New fruit fly model to help scientists study human disease Charcot-Marie-Tooth

June 23rd, 2009 - 4:20 pm ICT by ANI  

Washington, June 23 (ANI): Scientists in Belgium have created the first ever fly model that can help them unravel the molecular mechanism behind Charcot-Marie-Tooth (CMT)-a hereditary disorder of the peripheral nervous system-by putting mutant genes from human patients into fruit flies.

The breakthrough is the result of collaboration between VIB researchers working at the University of Antwerp and the Katholieke Universiteit Leuven.

“By putting mutant genes from human patients into fruit flies, we’ve created the first ever fly model for this kind of neuromuscular disease,” says Albena Jordanova.

“Now we have the opportunity to unravel the molecular mechanism behind Charcot-Marie-Tooth, as well as to start looking for substances with therapeutic value,” the researcher added.

A research article on the study, appearing in the Proceedings of the National Academy of Sciences (PNAS), reveals that CMT patients suffer from progressive motor impairment, muscle wasting and weakness, sensory loss, and foot deformities.

It further states that the disease affects children as well as adults, and that it often starts with minor symptoms, gradually worsening over time. Presently CMT cannot be cured or prevented.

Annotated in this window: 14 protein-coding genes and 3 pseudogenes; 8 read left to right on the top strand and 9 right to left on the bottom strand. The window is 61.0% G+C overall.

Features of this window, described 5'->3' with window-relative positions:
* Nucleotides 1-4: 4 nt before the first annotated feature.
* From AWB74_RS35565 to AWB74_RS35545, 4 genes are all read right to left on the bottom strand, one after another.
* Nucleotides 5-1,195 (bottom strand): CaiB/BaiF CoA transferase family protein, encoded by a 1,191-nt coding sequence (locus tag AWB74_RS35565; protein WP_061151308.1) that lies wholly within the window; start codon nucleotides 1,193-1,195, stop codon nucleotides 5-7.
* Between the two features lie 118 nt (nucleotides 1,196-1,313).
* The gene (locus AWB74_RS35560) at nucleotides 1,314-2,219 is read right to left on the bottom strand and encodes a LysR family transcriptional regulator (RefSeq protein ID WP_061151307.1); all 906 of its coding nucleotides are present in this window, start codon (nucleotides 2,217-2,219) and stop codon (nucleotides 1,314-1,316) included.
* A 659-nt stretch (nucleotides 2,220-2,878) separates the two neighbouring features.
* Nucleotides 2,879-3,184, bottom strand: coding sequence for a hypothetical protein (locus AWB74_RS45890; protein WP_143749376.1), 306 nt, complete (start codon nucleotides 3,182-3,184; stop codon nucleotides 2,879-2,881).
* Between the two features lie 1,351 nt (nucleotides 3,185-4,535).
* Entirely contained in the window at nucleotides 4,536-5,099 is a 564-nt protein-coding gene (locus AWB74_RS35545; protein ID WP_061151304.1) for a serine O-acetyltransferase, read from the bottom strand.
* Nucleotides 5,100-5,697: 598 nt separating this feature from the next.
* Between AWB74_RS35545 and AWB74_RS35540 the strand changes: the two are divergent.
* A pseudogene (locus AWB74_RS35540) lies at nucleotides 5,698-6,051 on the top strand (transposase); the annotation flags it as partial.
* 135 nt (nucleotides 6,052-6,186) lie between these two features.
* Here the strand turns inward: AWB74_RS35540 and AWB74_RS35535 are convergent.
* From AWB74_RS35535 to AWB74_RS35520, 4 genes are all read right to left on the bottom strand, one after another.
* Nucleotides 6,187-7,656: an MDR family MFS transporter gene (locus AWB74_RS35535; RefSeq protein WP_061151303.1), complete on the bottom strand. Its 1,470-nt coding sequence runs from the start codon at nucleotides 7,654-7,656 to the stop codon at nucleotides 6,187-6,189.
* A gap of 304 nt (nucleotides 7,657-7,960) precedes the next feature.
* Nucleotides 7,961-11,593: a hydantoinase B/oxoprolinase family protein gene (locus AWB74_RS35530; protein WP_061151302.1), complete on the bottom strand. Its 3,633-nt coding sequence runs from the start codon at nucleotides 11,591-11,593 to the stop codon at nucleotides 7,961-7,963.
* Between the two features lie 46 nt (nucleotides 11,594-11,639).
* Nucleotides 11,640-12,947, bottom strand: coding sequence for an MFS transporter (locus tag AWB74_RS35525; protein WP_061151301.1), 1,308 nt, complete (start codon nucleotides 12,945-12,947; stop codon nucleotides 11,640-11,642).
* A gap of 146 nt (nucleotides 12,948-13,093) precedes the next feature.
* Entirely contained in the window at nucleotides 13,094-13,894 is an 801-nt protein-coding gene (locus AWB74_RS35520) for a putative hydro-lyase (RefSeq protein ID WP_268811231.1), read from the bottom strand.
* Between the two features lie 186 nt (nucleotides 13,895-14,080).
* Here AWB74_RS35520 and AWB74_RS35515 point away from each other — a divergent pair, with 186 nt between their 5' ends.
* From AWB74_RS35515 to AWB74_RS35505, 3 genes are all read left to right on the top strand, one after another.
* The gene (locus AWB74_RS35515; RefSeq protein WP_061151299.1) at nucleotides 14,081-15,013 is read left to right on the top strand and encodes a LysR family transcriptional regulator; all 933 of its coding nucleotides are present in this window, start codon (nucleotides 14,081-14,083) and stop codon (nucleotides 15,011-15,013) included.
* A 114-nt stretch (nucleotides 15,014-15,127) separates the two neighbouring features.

In a previous study, Jordanova and Vincent Timmerman had found that CMT patients in families in Belgium, Bulgaria and the US showed three specific changes in one of the most ubiquitous genes in life: the YARS gene.

YARS is responsible for the production of one of the oldest enzymes in the history of life (tyrosyl-tRNA synthetase), which is vital for the production of proteins. This was an entirely unexpected breakthrough.

Since YARS had been considered a closed chapter in the biology textbooks, no one ever suspected the relationship with specific variants of CMT until the revelation by Jordanova and her colleagues.

These VIB findings open up an entirely new field of research.

The researchers introduced four variants of the YARS gene into fruit flies.

The normal variant, showed no difference in ordinary fruit flies. However, fruit flies with the mutant YARS genes, showed clear symptoms of CMT such as a reduced capacity to move, decreased functioning of the nerve cells and degeneration of the nerve endings. (ANI)

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